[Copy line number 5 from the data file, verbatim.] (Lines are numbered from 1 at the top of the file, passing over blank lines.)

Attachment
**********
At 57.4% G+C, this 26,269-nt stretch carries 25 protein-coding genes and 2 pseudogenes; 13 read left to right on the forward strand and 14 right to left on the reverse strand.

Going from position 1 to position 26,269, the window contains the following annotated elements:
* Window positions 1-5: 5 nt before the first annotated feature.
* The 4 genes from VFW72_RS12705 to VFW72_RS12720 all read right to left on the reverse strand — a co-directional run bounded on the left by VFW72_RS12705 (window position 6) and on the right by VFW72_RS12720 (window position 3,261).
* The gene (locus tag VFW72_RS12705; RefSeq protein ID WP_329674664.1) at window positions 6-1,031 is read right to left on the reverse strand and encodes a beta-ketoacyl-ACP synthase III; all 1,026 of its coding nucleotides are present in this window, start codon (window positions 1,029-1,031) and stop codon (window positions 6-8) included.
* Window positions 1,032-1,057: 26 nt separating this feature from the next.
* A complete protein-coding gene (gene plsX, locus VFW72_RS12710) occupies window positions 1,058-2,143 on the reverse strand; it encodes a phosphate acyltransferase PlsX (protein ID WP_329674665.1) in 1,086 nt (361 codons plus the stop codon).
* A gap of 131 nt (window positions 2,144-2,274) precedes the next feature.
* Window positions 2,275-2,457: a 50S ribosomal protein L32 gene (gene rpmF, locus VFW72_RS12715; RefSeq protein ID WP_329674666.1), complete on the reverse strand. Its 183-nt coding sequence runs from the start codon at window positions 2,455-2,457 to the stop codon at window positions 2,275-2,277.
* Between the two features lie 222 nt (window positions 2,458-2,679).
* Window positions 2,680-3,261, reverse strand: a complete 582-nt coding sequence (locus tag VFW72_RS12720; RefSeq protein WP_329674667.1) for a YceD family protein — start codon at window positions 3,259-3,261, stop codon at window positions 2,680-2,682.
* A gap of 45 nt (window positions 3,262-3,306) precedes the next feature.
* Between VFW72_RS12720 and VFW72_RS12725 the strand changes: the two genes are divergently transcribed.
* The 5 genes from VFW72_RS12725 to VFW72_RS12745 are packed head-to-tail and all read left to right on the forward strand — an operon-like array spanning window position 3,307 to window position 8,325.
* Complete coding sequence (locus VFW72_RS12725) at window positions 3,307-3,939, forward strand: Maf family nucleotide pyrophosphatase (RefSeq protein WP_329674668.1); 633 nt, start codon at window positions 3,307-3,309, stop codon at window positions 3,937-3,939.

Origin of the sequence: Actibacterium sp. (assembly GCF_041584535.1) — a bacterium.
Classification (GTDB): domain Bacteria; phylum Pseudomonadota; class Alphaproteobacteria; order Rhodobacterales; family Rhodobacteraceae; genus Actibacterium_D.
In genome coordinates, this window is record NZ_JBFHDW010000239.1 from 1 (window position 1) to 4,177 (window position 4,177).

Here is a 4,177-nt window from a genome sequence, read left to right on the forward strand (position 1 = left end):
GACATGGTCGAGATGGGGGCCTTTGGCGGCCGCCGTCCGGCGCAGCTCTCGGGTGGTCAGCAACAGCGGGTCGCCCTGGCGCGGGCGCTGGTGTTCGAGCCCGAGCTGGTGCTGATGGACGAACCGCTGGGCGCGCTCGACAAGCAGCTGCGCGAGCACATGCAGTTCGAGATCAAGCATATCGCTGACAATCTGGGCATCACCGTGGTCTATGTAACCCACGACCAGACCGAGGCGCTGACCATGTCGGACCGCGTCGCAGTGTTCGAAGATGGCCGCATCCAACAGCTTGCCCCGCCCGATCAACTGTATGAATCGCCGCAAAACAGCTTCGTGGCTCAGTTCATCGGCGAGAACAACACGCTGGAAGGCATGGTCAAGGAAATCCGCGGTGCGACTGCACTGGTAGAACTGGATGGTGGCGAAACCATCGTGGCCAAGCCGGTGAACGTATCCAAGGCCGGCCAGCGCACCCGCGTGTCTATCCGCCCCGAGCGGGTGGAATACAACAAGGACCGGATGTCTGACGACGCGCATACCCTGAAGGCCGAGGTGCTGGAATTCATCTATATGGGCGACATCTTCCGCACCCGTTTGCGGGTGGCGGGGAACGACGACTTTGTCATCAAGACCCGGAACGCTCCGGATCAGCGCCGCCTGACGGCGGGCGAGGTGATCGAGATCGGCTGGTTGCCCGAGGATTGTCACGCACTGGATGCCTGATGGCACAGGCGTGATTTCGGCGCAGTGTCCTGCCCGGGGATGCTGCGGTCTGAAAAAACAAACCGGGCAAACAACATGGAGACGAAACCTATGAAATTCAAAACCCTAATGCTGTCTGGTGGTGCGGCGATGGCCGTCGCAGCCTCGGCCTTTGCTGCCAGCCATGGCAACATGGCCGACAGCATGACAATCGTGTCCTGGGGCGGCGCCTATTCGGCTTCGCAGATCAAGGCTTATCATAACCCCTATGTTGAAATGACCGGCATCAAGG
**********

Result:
* The gene (locus tag VFW72_RS12705; RefSeq protein ID WP_329674664.1) at window positions 6-1,031 is read right to left on the reverse strand and encodes a beta-ketoacyl-ACP synthase III; all 1,026 of its coding nucleotides are present in this window, start codon (window positions 1,029-1,031) and stop codon (window positions 6-8) included.